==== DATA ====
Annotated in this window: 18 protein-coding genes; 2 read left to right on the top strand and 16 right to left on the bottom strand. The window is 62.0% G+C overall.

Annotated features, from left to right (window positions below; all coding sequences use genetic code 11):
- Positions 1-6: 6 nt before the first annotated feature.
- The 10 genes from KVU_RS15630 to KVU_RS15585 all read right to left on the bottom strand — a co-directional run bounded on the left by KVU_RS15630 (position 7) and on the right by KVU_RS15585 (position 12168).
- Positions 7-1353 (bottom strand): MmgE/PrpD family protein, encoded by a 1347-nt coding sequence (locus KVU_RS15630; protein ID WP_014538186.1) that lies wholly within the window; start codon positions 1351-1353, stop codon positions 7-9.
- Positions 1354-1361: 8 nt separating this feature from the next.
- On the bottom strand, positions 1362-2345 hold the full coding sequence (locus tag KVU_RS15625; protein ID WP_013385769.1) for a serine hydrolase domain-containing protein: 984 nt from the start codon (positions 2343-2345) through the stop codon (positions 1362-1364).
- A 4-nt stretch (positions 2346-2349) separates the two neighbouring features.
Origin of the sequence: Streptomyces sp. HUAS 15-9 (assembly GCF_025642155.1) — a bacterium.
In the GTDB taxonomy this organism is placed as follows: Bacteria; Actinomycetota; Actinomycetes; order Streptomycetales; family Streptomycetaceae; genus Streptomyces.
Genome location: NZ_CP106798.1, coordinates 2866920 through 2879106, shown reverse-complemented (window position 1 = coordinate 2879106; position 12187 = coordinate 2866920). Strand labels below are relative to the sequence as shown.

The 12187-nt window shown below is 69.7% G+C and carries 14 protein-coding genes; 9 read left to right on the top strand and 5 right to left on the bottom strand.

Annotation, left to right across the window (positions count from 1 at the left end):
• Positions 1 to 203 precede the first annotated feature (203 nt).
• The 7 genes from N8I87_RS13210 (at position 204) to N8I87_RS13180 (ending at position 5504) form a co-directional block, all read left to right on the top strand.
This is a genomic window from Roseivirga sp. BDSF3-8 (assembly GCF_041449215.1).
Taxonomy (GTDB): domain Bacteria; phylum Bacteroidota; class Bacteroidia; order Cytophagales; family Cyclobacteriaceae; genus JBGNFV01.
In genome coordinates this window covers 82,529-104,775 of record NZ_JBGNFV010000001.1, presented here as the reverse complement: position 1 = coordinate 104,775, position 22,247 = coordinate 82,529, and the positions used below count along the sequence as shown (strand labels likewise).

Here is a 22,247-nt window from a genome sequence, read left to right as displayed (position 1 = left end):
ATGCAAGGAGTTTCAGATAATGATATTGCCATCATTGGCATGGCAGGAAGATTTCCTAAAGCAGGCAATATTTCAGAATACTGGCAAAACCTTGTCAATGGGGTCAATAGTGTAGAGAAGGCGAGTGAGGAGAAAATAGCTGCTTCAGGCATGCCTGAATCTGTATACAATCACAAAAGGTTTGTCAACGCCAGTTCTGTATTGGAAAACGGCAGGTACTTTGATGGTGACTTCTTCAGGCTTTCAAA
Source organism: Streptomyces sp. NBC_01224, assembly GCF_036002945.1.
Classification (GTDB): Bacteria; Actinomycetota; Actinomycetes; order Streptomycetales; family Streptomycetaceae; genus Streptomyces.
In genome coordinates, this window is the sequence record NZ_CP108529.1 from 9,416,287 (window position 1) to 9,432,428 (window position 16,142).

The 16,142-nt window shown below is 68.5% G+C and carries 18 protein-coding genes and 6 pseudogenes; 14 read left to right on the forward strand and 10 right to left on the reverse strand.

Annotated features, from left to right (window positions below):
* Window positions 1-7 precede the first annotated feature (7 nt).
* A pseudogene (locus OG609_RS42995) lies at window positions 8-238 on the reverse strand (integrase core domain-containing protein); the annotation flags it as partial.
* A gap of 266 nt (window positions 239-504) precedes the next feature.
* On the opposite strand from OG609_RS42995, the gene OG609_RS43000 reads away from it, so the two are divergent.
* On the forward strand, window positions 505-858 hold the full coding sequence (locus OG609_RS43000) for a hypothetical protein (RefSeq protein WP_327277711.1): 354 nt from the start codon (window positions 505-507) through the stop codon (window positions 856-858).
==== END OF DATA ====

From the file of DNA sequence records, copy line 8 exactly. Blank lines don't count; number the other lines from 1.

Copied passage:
- A 4-nt stretch (positions 2346-2349) separates the two neighbouring features.